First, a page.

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“You could never do this in Amsterdam!”

There are a lot of things I could be talking about here, things you can do in Baton Rouge but not the Dutch capital city.   But riding bikes freely and comfortably probably didn’t come to mind when you read this blog’s title.   A little context….

For those who may not know Mark Martin, the Captain Nemo/ Santa Claus/ Moses of Baton Rouge bike advocacy, frequently hosts guests as they bike tour through town.  He was hosting someone from Amsterdam, which is consistently ranked in the top 5 cities in the world for bike riding.  As they rode around at night, the guest was amazed at the lack of cars on the road.  “You could never do this in Amsterdam,” he said, “There are too many cars!”

Therein lies the irony:  Baton Rouge during the day is a mess of automobile congestion exacerbated by poor road design, lack of alternative transportation options, short-sighted zoning laws, sprawl and some cultural factors.  At night, however, the roads are largely free of cars save for the arterials.  In Amsterdam, factors that contribute to it being such a great bike city – density, pre-auto road design, a dynamic tourist/nightlife scene – also basically ensure that there are always tons of cars on the road.  Hence…. Baton Rouge, in some ways, offers better bike riding than Amsterdam. 

Your mind = blown, right?

You know what else you can’t do in Amsterdam?  Ride your bike at your own pace.  Can you imagine there being so many bikes on the road that you are constantly stuck in bike traffic??   Or, much like walking in NYC, being unable to go at your own slow pace for fear of slowing everyone behind you?  Personally, I can only imagine. While that is definitely a good problem to have, it does give those of us on two wheels a special appreciation for being able to pedal as fast or as slow as we feel like.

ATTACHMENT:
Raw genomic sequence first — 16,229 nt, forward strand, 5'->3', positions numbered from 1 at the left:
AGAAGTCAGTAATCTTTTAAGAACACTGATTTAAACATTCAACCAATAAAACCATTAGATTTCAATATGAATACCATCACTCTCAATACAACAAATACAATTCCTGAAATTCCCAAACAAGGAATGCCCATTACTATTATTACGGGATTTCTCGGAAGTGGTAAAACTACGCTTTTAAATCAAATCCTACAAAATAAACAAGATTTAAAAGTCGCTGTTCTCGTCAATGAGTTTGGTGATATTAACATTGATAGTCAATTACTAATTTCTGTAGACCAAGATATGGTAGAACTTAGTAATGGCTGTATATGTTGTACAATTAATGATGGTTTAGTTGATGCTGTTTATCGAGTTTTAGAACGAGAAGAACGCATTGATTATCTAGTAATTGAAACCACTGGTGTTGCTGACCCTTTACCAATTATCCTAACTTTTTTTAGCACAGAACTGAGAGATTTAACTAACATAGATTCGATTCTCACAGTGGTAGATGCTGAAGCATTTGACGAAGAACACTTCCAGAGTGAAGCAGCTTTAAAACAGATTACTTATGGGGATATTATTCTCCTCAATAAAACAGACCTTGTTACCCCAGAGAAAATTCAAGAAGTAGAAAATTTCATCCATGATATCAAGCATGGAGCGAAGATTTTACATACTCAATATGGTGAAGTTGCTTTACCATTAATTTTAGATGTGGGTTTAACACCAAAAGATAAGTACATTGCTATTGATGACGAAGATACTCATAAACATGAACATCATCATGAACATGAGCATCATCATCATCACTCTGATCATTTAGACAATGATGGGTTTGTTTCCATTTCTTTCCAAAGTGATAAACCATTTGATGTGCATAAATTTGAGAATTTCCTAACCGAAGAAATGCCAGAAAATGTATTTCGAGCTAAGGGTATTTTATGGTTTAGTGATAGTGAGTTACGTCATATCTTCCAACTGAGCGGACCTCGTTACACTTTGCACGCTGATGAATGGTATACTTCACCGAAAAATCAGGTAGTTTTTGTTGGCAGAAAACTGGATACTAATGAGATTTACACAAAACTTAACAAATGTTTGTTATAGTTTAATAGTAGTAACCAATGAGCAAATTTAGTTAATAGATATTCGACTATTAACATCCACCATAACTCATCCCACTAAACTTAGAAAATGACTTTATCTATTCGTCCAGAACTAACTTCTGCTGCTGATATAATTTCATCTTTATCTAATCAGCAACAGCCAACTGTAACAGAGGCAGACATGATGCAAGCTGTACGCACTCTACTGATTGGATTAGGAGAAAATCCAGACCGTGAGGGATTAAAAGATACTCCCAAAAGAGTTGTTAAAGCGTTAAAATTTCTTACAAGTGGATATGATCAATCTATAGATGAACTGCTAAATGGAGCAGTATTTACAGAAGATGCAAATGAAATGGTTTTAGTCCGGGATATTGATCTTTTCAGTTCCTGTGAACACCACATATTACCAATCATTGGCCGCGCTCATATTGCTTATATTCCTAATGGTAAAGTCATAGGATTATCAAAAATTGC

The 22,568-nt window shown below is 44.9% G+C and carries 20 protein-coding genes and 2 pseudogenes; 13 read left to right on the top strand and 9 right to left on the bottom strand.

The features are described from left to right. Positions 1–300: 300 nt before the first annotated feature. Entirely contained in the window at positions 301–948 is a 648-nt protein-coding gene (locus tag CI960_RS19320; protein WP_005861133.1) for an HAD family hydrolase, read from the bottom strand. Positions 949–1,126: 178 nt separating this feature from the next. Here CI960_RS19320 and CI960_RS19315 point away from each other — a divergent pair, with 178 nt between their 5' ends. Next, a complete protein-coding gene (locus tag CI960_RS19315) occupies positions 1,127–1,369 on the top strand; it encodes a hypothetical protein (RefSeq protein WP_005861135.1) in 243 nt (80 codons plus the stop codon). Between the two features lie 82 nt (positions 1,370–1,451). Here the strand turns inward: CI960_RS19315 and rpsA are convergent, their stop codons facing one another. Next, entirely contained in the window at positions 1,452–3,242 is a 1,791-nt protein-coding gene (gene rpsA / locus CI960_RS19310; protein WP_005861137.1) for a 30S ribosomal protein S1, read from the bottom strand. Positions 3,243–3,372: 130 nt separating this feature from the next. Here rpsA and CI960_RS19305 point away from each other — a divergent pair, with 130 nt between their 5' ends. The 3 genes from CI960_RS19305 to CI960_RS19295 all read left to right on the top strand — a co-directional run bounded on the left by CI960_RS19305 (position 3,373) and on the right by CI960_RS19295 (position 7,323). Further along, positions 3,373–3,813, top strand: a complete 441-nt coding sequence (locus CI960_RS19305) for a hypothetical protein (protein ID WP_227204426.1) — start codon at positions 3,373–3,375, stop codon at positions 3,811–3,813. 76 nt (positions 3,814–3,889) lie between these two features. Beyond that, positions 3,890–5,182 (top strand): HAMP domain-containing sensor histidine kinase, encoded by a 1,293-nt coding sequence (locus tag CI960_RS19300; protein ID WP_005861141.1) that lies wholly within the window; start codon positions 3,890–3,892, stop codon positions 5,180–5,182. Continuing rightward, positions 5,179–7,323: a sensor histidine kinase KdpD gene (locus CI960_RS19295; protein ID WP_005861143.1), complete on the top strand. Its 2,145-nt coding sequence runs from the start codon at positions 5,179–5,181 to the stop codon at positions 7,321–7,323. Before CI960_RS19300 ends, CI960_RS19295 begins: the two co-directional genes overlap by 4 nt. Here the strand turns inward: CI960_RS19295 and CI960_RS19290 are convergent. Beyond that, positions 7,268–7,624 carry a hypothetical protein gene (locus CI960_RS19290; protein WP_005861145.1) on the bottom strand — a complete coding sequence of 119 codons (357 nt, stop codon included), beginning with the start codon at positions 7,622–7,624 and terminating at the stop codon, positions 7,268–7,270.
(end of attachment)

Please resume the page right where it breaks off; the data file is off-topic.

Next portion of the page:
Now, given the choice between the bicycle infrastructure and culture of Baton Rouge and Amsterdam, I’d definitely pick the latter….but I’ll never be given such a choice, so the point is moot anyway.  Baton Rouge remains paradoxical in terms of riding bikes – it has some of the easiest and best riding of anywhere in certain areas, but those areas are cut off from other such areas by unnavigable and impassible surface streets, waterways, railroad tracks, gated subdivisions and other obstructions which result in some of the worst riding conditions simultaneously. There does seem to be a slight shifting of the transportation planning ethos in that it seems the city/parish is finally trying to get its act together and start accommodating all road users. 

We advocates are cautiously optimistic, as we’ve been burned before.  But going forward, BR is in a unique position to get bike infrastructure right in a way where we get the best of both worlds: being able to bike most places while having the freedom to go at our own pace.  Sure, we’ll always be somewhat constrained by the geography of sprawl, the short-sighted development patterns of the past and the weather, but if BR were to, over the next couple of decades, achieve 20% bicycle mode-share (an ambitious goal, we know), we could do so while our riders are able to go at their own speed and retain the enjoyment of it. After all, one of the best things about riding bikes is the feeling of independence it gives you.  In places like Amsterdam or Copenhagen, riding bikes is ubiquitous.  It’s not special, and it’s a result of conformity as much as anything else.  For bike riders in BR, we’ll never have that problem.  How’s that for a silver lining? 

Baton Rouge will never be Amsterdam or Copenhagen.  We’ll never be New Orleans either.  We’ll never be anything other than…well… what we are.  And you know what?  Good!  We look forward to it!